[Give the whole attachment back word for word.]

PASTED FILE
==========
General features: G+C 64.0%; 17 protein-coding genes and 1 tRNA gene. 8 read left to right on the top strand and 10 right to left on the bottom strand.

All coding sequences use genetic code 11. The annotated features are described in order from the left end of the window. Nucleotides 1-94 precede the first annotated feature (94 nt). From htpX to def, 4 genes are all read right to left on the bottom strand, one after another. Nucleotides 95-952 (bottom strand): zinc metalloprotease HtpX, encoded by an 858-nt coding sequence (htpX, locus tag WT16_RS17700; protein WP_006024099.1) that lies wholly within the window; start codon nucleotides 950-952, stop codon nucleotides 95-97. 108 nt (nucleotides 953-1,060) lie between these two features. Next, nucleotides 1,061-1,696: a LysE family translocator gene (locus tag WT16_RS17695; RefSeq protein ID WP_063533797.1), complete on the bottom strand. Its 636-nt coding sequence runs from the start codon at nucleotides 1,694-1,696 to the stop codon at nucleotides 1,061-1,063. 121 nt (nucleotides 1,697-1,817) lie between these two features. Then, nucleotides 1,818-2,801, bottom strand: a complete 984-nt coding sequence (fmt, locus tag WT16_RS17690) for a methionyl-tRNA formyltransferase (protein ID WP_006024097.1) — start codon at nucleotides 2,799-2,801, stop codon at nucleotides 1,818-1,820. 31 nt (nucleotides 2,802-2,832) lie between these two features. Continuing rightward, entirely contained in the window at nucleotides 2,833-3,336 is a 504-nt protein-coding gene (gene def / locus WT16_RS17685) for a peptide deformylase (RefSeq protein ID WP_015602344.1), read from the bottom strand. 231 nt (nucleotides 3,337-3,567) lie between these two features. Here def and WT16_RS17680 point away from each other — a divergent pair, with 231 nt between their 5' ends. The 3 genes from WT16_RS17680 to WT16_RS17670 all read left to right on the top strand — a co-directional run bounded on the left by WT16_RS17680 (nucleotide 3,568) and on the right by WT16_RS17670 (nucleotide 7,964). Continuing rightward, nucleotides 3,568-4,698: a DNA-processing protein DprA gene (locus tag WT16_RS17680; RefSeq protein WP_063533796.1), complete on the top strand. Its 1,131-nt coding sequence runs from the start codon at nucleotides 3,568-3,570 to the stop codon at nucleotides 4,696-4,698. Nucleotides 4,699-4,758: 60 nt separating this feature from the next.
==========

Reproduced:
General features: G+C 64.0%; 17 protein-coding genes and 1 tRNA gene. 8 read left to right on the top strand and 10 right to left on the bottom strand.

All coding sequences use genetic code 11. The annotated features are described in order from the left end of the window. Nucleotides 1-94 precede the first annotated feature (94 nt). From htpX to def, 4 genes are all read right to left on the bottom strand, one after another. Nucleotides 95-952 (bottom strand): zinc metalloprotease HtpX, encoded by an 858-nt coding sequence (htpX, locus tag WT16_RS17700; protein WP_006024099.1) that lies wholly within the window; start codon nucleotides 950-952, stop codon nucleotides 95-97. 108 nt (nucleotides 953-1,060) lie between these two features. Next, nucleotides 1,061-1,696: a LysE family translocator gene (locus tag WT16_RS17695; RefSeq protein ID WP_063533797.1), complete on the bottom strand. Its 636-nt coding sequence runs from the start codon at nucleotides 1,694-1,696 to the stop codon at nucleotides 1,061-1,063. 121 nt (nucleotides 1,697-1,817) lie between these two features. Then, nucleotides 1,818-2,801, bottom strand: a complete 984-nt coding sequence (fmt, locus tag WT16_RS17690) for a methionyl-tRNA formyltransferase (protein ID WP_006024097.1) — start codon at nucleotides 2,799-2,801, stop codon at nucleotides 1,818-1,820. 31 nt (nucleotides 2,802-2,832) lie between these two features. Continuing rightward, entirely contained in the window at nucleotides 2,833-3,336 is a 504-nt protein-coding gene (gene def / locus WT16_RS17685) for a peptide deformylase (RefSeq protein ID WP_015602344.1), read from the bottom strand. 231 nt (nucleotides 3,337-3,567) lie between these two features. Here def and WT16_RS17680 point away from each other — a divergent pair, with 231 nt between their 5' ends. The 3 genes from WT16_RS17680 to WT16_RS17670 all read left to right on the top strand — a co-directional run bounded on the left by WT16_RS17680 (nucleotide 3,568) and on the right by WT16_RS17670 (nucleotide 7,964). Continuing rightward, nucleotides 3,568-4,698: a DNA-processing protein DprA gene (locus tag WT16_RS17680; RefSeq protein WP_063533796.1), complete on the top strand. Its 1,131-nt coding sequence runs from the start codon at nucleotides 3,568-3,570 to the stop codon at nucleotides 4,696-4,698. Nucleotides 4,699-4,758: 60 nt separating this feature from the next.